You can open a PDF in many ways: from within the Acrobat application, from your email application, from your file system, or on a network from within a web browser.

Note:

The Organizer and Organizer-related commands are not available in Acrobat X and later.

Open a PDF in the application

  • Start Acrobat and do one of the following:

    • Open a file from the Home > Recent view.

    • Choose File > Open. In the Open dialog box, select one or more filenames, and click Open. PDF documents usually have the extension .pdf.

    Note:

    If more than one document is open, you can switch between documents by choosing the document name from the Window menu.

Open a PDF from the desktop or within another application

  • Do one of the following:
    • To open a PDF attached to an email message, open the message and double-click the PDF icon.

    • To open a PDF linked to an open web page, click the PDF file link. The PDF usually opens in the web browser.

    • Double-click the PDF file icon in your file system.

    Note:

    In Mac OS, you sometimes cannot open a PDF created in Windows by double-clicking the icon. Instead, choose File > Open With > Acrobat.

Open a PDF in a web browser

When PDFs open in a web page, they open in Read mode. Read mode displays the PDF without the menus, panes, or toolbars visible. Near the bottom of the window, a floating toolbar appears with basic functionality for viewing document.

  • To show the toolbar, roll your cursor near the bottom of the window.
  • To page through the PDF, use the navigation buttons in the toolbar.
  • To close Read mode and display the work area, click the Acrobat icon  in the toolbar.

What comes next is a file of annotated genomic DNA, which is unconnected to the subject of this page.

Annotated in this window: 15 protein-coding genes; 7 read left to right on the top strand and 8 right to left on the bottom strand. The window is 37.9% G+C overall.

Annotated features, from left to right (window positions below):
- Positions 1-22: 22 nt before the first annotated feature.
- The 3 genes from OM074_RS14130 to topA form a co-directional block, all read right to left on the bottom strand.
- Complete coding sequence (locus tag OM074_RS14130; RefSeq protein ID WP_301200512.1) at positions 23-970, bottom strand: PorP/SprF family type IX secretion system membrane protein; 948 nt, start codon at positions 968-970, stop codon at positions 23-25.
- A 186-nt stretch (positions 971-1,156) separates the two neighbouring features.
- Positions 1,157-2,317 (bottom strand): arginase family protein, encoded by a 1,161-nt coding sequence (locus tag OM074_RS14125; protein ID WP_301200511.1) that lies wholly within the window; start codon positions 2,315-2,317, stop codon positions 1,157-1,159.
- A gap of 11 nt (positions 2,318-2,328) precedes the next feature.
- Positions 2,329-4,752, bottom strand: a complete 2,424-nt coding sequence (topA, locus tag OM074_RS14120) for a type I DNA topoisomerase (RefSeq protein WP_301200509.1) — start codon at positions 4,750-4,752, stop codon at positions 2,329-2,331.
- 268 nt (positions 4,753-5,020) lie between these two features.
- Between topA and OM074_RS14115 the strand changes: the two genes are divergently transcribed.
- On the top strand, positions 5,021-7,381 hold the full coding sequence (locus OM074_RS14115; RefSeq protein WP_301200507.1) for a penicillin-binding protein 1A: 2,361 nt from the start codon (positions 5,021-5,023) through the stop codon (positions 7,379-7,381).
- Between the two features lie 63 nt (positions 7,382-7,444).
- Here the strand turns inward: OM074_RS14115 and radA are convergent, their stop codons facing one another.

• To disable Read mode within the browser, open the Acrobat or Reader Preferences (in Windows, choose Edit > Preferences, in Mac OS, choose Acrobat / Acrobat Reader > Preferences). Select Internet from the left pane. Deselect Display In Read Mode By Default.

Note:

If you have more than one Adobe PDF application on your computer, you can specify which one is used to open PDFs. See the Select Default PDF Handler in General preferences.

About viewing PDFs in a web browser

Options in the web browser control how you view a PDF, either within the browser or directly in Acrobat or Reader. To change the current display behavior, see the browser documentation on managing add-ons or plug-ins. If you open PDFs in Acrobat outside the browser, you cannot use the preference Allow Fast Web View in a browser.

Because keyboard commands can be mapped to the web browser, some Acrobat shortcuts cannot be available. Similarly, you may need to use the tools and commands in the Acrobat toolbar rather than the browser toolbar or menu bar. For example, to print a PDF document, use the Print button in the Acrobat toolbar rather than the Print command in the browser. (In Microsoft Internet Explorer, you can choose File > Print, Edit > Copy, and Edit > Find On This Page on the Internet Explorer toolbar.)

Note:

Having multiple versions of Acrobat or Adobe Reader installed on the same computer is not recommended. Mixed versions on your system can prevent you from viewing PDFs in a web browser. Examples include Acrobat XI with Adobe Reader X, or Acrobat 9 with Reader XI, and so on. For more information about coexisting installations, see this TechNote.

Internet preferences

Display In Read Mode By Default

Select to display PDFs in the browser without the menus, panes, or toolbars visible.

Allow Fast Web View

Select to allow page-at-a-time downloading for PDFs that have been saved with Fast Web View enabled. With Fast Web View turned on, a web server can send just the requested page, rather than the entire PDF.

Allow Speculative Downloading In The Background

Choose to allow the browser to continue downloading PDF pages from the web, even after the first page displays.

Connection Speed

Choose a connection speed from the menu. The connection speed helps Acrobat or other media provide a smooth display when content is read on the Internet.

Internet Settings [or Network Settings]

Click to open the Internet or network connection dialog box or panel for your computer. For more information, consult your operating system Help, your Internet service provider, or your local network administrator.

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